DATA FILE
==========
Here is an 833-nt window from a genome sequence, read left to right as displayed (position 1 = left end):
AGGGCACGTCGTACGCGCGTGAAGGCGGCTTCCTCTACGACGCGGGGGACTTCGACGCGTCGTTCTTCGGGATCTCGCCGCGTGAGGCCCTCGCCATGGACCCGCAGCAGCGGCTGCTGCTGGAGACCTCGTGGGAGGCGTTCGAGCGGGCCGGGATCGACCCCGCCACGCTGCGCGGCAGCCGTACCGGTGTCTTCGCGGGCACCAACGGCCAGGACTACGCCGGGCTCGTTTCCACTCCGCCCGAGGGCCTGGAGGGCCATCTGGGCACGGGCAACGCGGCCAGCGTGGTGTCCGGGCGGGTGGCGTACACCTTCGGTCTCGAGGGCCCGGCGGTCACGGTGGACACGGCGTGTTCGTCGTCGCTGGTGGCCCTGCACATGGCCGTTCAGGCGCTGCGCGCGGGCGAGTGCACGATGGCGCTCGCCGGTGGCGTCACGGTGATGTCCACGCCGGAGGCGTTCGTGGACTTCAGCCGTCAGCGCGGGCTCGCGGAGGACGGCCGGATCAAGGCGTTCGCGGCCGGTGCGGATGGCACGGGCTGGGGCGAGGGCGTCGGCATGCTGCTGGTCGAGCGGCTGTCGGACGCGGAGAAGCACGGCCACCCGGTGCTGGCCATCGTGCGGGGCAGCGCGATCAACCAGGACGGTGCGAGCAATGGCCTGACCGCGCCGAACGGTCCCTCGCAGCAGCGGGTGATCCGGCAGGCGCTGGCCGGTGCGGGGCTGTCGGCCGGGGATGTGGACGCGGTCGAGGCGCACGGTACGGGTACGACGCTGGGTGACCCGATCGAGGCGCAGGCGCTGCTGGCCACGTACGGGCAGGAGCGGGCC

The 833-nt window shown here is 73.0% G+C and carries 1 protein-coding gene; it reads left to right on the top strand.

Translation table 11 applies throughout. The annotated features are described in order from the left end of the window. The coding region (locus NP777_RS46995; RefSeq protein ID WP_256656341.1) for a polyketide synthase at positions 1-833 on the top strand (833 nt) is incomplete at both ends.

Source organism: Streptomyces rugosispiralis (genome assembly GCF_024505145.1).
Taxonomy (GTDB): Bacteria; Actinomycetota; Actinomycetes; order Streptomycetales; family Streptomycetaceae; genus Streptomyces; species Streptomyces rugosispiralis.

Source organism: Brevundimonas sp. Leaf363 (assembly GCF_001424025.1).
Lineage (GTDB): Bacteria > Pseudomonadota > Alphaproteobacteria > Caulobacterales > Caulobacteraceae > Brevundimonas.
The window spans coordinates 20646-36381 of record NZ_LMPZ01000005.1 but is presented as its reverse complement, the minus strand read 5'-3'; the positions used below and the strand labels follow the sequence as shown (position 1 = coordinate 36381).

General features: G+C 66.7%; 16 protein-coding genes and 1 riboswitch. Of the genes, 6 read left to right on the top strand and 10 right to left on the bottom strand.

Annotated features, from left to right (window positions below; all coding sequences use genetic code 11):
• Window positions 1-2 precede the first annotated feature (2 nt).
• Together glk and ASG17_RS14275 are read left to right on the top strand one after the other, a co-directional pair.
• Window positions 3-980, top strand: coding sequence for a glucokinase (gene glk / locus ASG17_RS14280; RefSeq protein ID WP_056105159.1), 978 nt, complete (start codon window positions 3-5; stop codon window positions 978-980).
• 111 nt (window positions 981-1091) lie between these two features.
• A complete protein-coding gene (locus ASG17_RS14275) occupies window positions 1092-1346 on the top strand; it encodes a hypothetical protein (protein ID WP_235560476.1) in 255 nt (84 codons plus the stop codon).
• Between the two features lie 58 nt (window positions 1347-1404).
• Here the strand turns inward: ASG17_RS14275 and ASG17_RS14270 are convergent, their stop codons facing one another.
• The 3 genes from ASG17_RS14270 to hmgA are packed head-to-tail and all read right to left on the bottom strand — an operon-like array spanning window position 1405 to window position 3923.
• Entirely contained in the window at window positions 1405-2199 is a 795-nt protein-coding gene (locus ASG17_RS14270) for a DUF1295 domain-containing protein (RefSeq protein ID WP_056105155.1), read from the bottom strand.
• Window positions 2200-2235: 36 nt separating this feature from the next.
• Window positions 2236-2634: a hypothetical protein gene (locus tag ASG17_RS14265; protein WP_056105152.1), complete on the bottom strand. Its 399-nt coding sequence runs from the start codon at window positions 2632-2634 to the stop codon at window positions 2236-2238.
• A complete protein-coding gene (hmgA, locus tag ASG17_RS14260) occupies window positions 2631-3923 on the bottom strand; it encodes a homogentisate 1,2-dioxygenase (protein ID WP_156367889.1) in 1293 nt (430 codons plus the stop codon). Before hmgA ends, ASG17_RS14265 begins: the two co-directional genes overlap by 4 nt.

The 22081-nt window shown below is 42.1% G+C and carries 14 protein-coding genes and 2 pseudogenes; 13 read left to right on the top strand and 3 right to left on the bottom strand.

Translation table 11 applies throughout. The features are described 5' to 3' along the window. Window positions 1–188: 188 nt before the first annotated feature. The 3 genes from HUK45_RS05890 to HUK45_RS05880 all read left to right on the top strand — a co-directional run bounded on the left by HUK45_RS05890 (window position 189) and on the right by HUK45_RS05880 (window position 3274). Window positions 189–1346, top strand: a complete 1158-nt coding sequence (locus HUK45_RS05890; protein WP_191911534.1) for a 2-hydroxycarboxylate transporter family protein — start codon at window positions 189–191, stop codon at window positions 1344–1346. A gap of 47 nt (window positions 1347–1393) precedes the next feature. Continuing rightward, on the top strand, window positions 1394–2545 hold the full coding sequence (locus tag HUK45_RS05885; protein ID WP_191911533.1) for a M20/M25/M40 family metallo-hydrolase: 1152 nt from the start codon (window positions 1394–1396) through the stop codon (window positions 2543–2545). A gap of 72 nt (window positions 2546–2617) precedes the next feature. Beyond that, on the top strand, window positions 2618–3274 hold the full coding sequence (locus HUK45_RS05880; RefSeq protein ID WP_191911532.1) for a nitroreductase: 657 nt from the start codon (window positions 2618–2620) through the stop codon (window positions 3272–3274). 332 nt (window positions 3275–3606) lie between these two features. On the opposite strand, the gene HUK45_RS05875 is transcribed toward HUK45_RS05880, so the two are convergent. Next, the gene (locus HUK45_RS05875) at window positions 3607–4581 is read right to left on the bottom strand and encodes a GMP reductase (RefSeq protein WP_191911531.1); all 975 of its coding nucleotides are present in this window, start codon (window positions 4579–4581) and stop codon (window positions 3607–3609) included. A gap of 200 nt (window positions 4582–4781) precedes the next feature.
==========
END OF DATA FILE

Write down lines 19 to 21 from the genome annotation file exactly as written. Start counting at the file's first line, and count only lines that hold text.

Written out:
• The 3 genes from ASG17_RS14270 to hmgA are packed head-to-tail and all read right to left on the bottom strand — an operon-like array spanning window position 1405 to window position 3923.
• Entirely contained in the window at window positions 1405-2199 is a 795-nt protein-coding gene (locus ASG17_RS14270) for a DUF1295 domain-containing protein (RefSeq protein ID WP_056105155.1), read from the bottom strand.
• Window positions 2200-2235: 36 nt separating this feature from the next.